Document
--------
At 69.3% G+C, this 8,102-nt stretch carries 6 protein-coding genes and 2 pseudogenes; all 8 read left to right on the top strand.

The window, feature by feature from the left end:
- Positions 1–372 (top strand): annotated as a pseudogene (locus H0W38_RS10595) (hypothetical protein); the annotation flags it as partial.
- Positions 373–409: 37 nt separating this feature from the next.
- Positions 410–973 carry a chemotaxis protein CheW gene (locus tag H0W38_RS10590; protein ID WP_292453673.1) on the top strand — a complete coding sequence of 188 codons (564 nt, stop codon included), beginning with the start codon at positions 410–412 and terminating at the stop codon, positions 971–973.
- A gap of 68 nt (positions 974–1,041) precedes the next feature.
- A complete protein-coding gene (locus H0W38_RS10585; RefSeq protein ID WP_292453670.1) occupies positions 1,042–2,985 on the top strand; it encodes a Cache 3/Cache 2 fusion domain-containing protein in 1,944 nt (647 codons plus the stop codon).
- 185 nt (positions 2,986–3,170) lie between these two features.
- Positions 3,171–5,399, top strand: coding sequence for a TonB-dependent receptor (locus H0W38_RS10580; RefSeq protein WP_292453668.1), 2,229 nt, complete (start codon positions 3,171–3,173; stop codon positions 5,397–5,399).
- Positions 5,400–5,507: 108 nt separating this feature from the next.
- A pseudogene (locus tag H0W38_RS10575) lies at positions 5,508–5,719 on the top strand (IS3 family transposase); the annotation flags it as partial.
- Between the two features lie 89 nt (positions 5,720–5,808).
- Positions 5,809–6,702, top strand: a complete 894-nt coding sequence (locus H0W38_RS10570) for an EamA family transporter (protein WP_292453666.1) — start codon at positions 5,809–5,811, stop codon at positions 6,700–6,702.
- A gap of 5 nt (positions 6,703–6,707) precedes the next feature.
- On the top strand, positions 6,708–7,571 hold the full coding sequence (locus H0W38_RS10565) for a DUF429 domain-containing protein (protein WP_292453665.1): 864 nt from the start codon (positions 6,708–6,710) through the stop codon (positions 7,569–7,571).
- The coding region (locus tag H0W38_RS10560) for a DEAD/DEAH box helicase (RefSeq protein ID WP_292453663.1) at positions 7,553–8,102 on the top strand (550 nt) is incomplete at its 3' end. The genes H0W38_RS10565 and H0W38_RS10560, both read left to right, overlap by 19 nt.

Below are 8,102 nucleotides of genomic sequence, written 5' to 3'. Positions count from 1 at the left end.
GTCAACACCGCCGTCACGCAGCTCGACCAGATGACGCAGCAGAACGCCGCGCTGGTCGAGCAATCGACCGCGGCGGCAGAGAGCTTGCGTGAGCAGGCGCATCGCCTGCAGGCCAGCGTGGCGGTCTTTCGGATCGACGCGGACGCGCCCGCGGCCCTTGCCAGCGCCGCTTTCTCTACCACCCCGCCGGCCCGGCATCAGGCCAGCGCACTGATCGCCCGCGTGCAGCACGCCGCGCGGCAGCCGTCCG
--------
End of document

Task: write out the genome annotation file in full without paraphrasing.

At 69.3% G+C, this 8,102-nt stretch carries 6 protein-coding genes and 2 pseudogenes; all 8 read left to right on the top strand.

The window, feature by feature from the left end:
- Positions 1–372 (top strand): annotated as a pseudogene (locus H0W38_RS10595) (hypothetical protein); the annotation flags it as partial.
- Positions 373–409: 37 nt separating this feature from the next.
- Positions 410–973 carry a chemotaxis protein CheW gene (locus tag H0W38_RS10590; protein ID WP_292453673.1) on the top strand — a complete coding sequence of 188 codons (564 nt, stop codon included), beginning with the start codon at positions 410–412 and terminating at the stop codon, positions 971–973.
- A gap of 68 nt (positions 974–1,041) precedes the next feature.
- A complete protein-coding gene (locus H0W38_RS10585; RefSeq protein ID WP_292453670.1) occupies positions 1,042–2,985 on the top strand; it encodes a Cache 3/Cache 2 fusion domain-containing protein in 1,944 nt (647 codons plus the stop codon).
- 185 nt (positions 2,986–3,170) lie between these two features.
- Positions 3,171–5,399, top strand: coding sequence for a TonB-dependent receptor (locus H0W38_RS10580; RefSeq protein WP_292453668.1), 2,229 nt, complete (start codon positions 3,171–3,173; stop codon positions 5,397–5,399).
- Positions 5,400–5,507: 108 nt separating this feature from the next.
- A pseudogene (locus tag H0W38_RS10575) lies at positions 5,508–5,719 on the top strand (IS3 family transposase); the annotation flags it as partial.
- Between the two features lie 89 nt (positions 5,720–5,808).
- Positions 5,809–6,702, top strand: a complete 894-nt coding sequence (locus H0W38_RS10570) for an EamA family transporter (protein WP_292453666.1) — start codon at positions 5,809–5,811, stop codon at positions 6,700–6,702.
- A gap of 5 nt (positions 6,703–6,707) precedes the next feature.
- On the top strand, positions 6,708–7,571 hold the full coding sequence (locus H0W38_RS10565) for a DUF429 domain-containing protein (protein WP_292453665.1): 864 nt from the start codon (positions 6,708–6,710) through the stop codon (positions 7,569–7,571).
- The coding region (locus tag H0W38_RS10560) for a DEAD/DEAH box helicase (RefSeq protein ID WP_292453663.1) at positions 7,553–8,102 on the top strand (550 nt) is incomplete at its 3' end. The genes H0W38_RS10565 and H0W38_RS10560, both read left to right, overlap by 19 nt.

Below are 8,102 nucleotides of genomic sequence, written 5' to 3'. Positions count from 1 at the left end.
GTCAACACCGCCGTCACGCAGCTCGACCAGATGACGCAGCAGAACGCCGCGCTGGTCGAGCAATCGACCGCGGCGGCAGAGAGCTTGCGTGAGCAGGCGCATCGCCTGCAGGCCAGCGTGGCGGTCTTTCGGATCGACGCGGACGCGCCCGCGGCCCTTGCCAGCGCCGCTTTCTCTACCACCCCGCCGGCCCGGCATCAGGCCAGCGCACTGATCGCCCGCGTGCAGCACGCCGCGCGGCAGCCGTCCG